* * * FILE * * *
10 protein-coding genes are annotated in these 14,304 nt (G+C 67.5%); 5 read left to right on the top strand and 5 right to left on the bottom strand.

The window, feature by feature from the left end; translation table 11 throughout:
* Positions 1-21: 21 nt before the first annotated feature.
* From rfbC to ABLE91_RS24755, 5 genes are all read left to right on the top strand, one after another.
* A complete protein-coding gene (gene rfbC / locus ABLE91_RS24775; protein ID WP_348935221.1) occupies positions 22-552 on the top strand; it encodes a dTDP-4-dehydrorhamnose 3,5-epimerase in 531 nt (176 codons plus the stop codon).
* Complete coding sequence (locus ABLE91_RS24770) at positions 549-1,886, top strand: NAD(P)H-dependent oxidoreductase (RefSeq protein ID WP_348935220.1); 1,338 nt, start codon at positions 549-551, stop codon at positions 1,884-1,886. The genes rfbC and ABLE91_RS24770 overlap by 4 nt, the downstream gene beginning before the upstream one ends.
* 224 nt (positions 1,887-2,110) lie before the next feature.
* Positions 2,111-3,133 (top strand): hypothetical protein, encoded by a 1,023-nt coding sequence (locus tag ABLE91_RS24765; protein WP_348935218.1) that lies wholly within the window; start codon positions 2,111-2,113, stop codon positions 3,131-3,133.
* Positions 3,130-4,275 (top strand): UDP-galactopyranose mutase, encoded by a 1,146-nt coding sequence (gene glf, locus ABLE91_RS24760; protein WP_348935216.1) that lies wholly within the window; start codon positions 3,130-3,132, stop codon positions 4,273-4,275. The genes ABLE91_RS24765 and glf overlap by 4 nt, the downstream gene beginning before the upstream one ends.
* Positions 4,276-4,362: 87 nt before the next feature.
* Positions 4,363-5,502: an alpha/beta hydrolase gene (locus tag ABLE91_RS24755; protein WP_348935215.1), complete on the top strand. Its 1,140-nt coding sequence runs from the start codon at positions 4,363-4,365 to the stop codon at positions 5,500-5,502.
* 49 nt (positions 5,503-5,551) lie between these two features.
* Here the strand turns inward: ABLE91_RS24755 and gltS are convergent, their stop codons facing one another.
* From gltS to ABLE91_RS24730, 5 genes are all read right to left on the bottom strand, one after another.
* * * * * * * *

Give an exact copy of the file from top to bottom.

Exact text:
10 protein-coding genes are annotated in these 14,304 nt (G+C 67.5%); 5 read left to right on the top strand and 5 right to left on the bottom strand.

The window, feature by feature from the left end; translation table 11 throughout:
* Positions 1-21: 21 nt before the first annotated feature.
* From rfbC to ABLE91_RS24755, 5 genes are all read left to right on the top strand, one after another.
* A complete protein-coding gene (gene rfbC / locus ABLE91_RS24775; protein ID WP_348935221.1) occupies positions 22-552 on the top strand; it encodes a dTDP-4-dehydrorhamnose 3,5-epimerase in 531 nt (176 codons plus the stop codon).
* Complete coding sequence (locus ABLE91_RS24770) at positions 549-1,886, top strand: NAD(P)H-dependent oxidoreductase (RefSeq protein ID WP_348935220.1); 1,338 nt, start codon at positions 549-551, stop codon at positions 1,884-1,886. The genes rfbC and ABLE91_RS24770 overlap by 4 nt, the downstream gene beginning before the upstream one ends.
* 224 nt (positions 1,887-2,110) lie before the next feature.
* Positions 2,111-3,133 (top strand): hypothetical protein, encoded by a 1,023-nt coding sequence (locus tag ABLE91_RS24765; protein WP_348935218.1) that lies wholly within the window; start codon positions 2,111-2,113, stop codon positions 3,131-3,133.
* Positions 3,130-4,275 (top strand): UDP-galactopyranose mutase, encoded by a 1,146-nt coding sequence (gene glf, locus ABLE91_RS24760; protein WP_348935216.1) that lies wholly within the window; start codon positions 3,130-3,132, stop codon positions 4,273-4,275. The genes ABLE91_RS24765 and glf overlap by 4 nt, the downstream gene beginning before the upstream one ends.
* Positions 4,276-4,362: 87 nt before the next feature.
* Positions 4,363-5,502: an alpha/beta hydrolase gene (locus tag ABLE91_RS24755; protein WP_348935215.1), complete on the top strand. Its 1,140-nt coding sequence runs from the start codon at positions 4,363-4,365 to the stop codon at positions 5,500-5,502.
* 49 nt (positions 5,503-5,551) lie between these two features.
* Here the strand turns inward: ABLE91_RS24755 and gltS are convergent, their stop codons facing one another.
* From gltS to ABLE91_RS24730, 5 genes are all read right to left on the bottom strand, one after another.